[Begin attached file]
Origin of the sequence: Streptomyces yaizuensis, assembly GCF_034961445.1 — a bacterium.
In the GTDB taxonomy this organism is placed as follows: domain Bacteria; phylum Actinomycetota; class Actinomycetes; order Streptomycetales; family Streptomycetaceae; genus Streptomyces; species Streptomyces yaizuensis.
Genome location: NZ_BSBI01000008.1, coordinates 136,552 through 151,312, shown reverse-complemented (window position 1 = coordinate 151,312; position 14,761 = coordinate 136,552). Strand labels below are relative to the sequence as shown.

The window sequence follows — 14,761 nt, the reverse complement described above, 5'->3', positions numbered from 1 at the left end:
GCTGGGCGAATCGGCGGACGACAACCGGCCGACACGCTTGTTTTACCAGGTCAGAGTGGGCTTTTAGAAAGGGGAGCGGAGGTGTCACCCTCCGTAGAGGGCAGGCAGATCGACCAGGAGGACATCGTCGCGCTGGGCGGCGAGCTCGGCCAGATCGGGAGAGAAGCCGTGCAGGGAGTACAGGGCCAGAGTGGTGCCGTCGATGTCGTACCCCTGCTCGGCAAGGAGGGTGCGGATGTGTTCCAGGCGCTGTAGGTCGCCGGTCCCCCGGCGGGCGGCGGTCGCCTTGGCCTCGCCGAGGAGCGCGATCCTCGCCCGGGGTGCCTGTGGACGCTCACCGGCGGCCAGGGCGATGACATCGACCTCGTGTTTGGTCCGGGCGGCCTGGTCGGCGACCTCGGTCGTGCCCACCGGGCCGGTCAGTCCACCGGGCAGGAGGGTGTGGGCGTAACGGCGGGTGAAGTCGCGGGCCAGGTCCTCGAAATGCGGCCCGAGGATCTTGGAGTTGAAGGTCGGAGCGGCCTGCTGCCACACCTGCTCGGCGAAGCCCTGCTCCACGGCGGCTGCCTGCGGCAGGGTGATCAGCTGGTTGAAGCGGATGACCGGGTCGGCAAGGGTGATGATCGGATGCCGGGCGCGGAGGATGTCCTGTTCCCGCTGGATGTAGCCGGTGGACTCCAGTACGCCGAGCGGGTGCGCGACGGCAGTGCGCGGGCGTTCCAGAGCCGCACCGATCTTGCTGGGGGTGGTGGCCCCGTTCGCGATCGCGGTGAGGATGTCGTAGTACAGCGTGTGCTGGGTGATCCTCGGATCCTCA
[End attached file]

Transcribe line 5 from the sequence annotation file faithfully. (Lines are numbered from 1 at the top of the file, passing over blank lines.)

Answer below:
GCTGGGCGAATCGGCGGACGACAACCGGCCGACACGCTTGTTTTACCAGGTCAGAGTGGGCTTTTAGAAAGGGGAGCGGAGGTGTCACCCTCCGTAGAGGGCAGGCAGATCGACCAGGAGGACATCGTCGCGCTGGGCGGCGAGCTCGGCCAGATCGGGAGAGAAGCCGTGCAGGGAGTACAGGGCCAGAGTGGTGCCGTCGATGTCGTACCCCTGCTCGGCAAGGAGGGTGCGGATGTGTTCCAGGCGCTGTAGGTCGCCGGTCCCCCGGCGGGCGGCGGTCGCCTTGGCCTCGCCGAGGAGCGCGATCCTCGCCCGGGGTGCCTGTGGACGCTCACCGGCGGCCAGGGCGATGACATCGACCTCGTGTTTGGTCCGGGCGGCCTGGTCGGCGACCTCGGTCGTGCCCACCGGGCCGGTCAGTCCACCGGGCAGGAGGGTGTGGGCGTAACGGCGGGTGAAGTCGCGGGCCAGGTCCTCGAAATGCGGCCCGAGGATCTTGGAGTTGAAGGTCGGAGCGGCCTGCTGCCACACCTGCTCGGCGAAGCCCTGCTCCACGGCGGCTGCCTGCGGCAGGGTGATCAGCTGGTTGAAGCGGATGACCGGGTCGGCAAGGGTGATGATCGGATGCCGGGCGCGGAGGATGTCCTGTTCCCGCTGGATGTAGCCGGTGGACTCCAGTACGCCGAGCGGGTGCGCGACGGCAGTGCGCGGGCGTTCCAGAGCCGCACCGATCTTGCTGGGGGTGGTGGCCCCGTTCGCGATCGCGGTGAGGATGTCGTAGTACAGCGTGTGCTGGGTGATCCTCGGATCCTCA